Software spotlight: Viscalc IV and Visicalc Advanced for DOS

edited August 2015 in Software Spotlights
The situation as it was: Viscalc was written by Software Arts (AKA Dan Bricklin and pals) and sold by the software publisher VisiCorp (formerly Personal Software). The original VisiCalc was ported to many, many, different architectures, and was for a time the "killer app" that everyone had to have.

In late 1982 VisiCorp released VisiCalc Advanced Edition for the Apple III. For whatever reason, Software Arts was indefinitely delayed providing VisiCorp with the Advanced Edition for the IBM PC.

By late 1983, VisiCalc was competing against a new upstart spreadsheet "Lotus 1-2-3". 1-2-3 , written by a former VisiCalc programmer, was specifically designed for the IBM PC and made better use of the x86 hardware.

VisiCalc IV:


As a response to this, and still without the advanced version, VisiCorp released VisiCalc IV. It appears that VisiCalc IV was the last version sold by Visicorp, although they briefly advertised a "VisiCalc Extended Version". They also released Visi On Calc (Later renamed Visi On Plan) with their Visi On graphical environment, which despite the name was completely unrelated to VisiCalc - and appeared to cause some friction with Software Arts.

I have no idea where they got the "IV" from.

VisiCalc IV was not a completely new version. Instead it was the same VisiCalc product bundled with a third party product called "Stretchcalc". The box slipcover is actually the same as regular VisiCalc, but with a clear sticker tacked on that adds "IV" and describes stretchcalc.

It seems they were quite desperate. ... &q&f=false

VisiCalc IV, or really Multisoft Corporation StretchCalc, adds graphing, sorting, arranging columns, and keysaver macros.

Finally, VisiCorp decided to *SUE* Software Arts for failure to deliver VisiCalc Advanced for the PC on time - while ignoring their own failures to market the software. And VisiCorp sort of imploded after that.

VisiCalc Advanced:


But that wasn't quite the end of VisiCalc. The VisiCalc Advanced Version was finely released and sold directly by Software Arts. This continued until Software Arts was bought out by Lotus Corp.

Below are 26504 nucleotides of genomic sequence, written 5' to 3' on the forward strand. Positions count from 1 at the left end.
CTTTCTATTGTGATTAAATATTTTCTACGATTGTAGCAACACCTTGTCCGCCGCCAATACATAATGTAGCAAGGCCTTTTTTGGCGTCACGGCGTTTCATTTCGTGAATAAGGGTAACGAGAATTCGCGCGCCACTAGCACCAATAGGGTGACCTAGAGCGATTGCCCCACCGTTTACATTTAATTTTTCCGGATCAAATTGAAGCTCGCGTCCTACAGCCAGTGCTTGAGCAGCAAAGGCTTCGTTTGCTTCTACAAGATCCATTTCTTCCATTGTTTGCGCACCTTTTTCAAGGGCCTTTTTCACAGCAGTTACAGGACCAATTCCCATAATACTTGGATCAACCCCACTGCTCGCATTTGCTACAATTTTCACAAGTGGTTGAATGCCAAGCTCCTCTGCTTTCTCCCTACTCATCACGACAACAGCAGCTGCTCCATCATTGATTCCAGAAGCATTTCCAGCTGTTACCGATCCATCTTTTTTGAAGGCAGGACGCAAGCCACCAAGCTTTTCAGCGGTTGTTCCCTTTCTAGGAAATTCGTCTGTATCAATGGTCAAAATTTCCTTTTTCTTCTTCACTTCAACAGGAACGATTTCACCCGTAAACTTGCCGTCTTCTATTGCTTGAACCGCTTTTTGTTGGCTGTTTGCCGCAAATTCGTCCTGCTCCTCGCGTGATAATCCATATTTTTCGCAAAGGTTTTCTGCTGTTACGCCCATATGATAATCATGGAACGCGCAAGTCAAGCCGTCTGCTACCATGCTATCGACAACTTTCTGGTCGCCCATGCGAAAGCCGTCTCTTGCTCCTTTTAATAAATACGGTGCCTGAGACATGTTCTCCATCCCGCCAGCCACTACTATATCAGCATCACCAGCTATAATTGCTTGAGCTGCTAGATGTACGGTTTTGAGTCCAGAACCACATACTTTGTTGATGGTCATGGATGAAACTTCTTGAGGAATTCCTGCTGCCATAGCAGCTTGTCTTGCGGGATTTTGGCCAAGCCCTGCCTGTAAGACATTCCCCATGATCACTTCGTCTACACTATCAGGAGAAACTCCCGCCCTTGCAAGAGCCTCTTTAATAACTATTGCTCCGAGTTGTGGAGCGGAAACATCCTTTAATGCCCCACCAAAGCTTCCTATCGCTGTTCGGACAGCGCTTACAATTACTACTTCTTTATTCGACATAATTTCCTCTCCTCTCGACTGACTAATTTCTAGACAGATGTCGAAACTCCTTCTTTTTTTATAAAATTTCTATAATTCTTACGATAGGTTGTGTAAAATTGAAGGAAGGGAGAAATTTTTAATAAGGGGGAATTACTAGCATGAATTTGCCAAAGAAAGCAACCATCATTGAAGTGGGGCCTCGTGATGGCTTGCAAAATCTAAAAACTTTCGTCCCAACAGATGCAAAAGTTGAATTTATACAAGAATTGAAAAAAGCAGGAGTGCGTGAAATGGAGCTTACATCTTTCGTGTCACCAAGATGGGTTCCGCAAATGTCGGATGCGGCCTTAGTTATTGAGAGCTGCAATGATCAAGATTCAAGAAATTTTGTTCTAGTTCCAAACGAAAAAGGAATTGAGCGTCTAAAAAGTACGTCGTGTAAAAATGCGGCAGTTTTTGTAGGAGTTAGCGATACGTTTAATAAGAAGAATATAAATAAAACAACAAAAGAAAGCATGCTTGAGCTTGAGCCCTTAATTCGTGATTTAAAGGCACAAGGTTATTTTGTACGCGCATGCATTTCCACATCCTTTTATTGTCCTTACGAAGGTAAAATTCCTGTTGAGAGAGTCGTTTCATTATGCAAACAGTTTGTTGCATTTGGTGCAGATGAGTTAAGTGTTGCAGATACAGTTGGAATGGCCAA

The "Advanced" capabilities include:
Variable Column widths
Expanded formatting option
Flexible printer control
financial functions
a smart help facility
Microsoft mouse support
full word prompts
keystroke memory (macros)

So let me count the ways VisiCorp blundered:
- First, they renamed their company after their flagship product.
- They did not actually *OWN* their flagship product!
- They never bought out or merged with Software Arts, although it was talked about.
- They announced Visi On too far in advance, giving enough time for a particular four-eyed nerd to come up with his own...
- They "let" a VisiCalc programmer quit and help develop Lotus 1-2-3.
- They pissed off Software Arts by publishing a second, unrelated spreadsheet with a similar name (Visi On Calc)
- For whatever reason they could not get the IBM Advanced VisiCalc from Software Arts in a timely manner.
- They SUED Software Arts over the delay.
- They slap a third party add-on on to their existing IBM PC VisiCalc and market is as new.

So in conclusion, both of these releases are historically important as they were important to the ultimate demise of VisiCorp.


  • Incidentally, I've added VisiCalc Advanced for the Apple III, but I have no way to test it. I don't know of any Apple III emulators that support copy protected disks.

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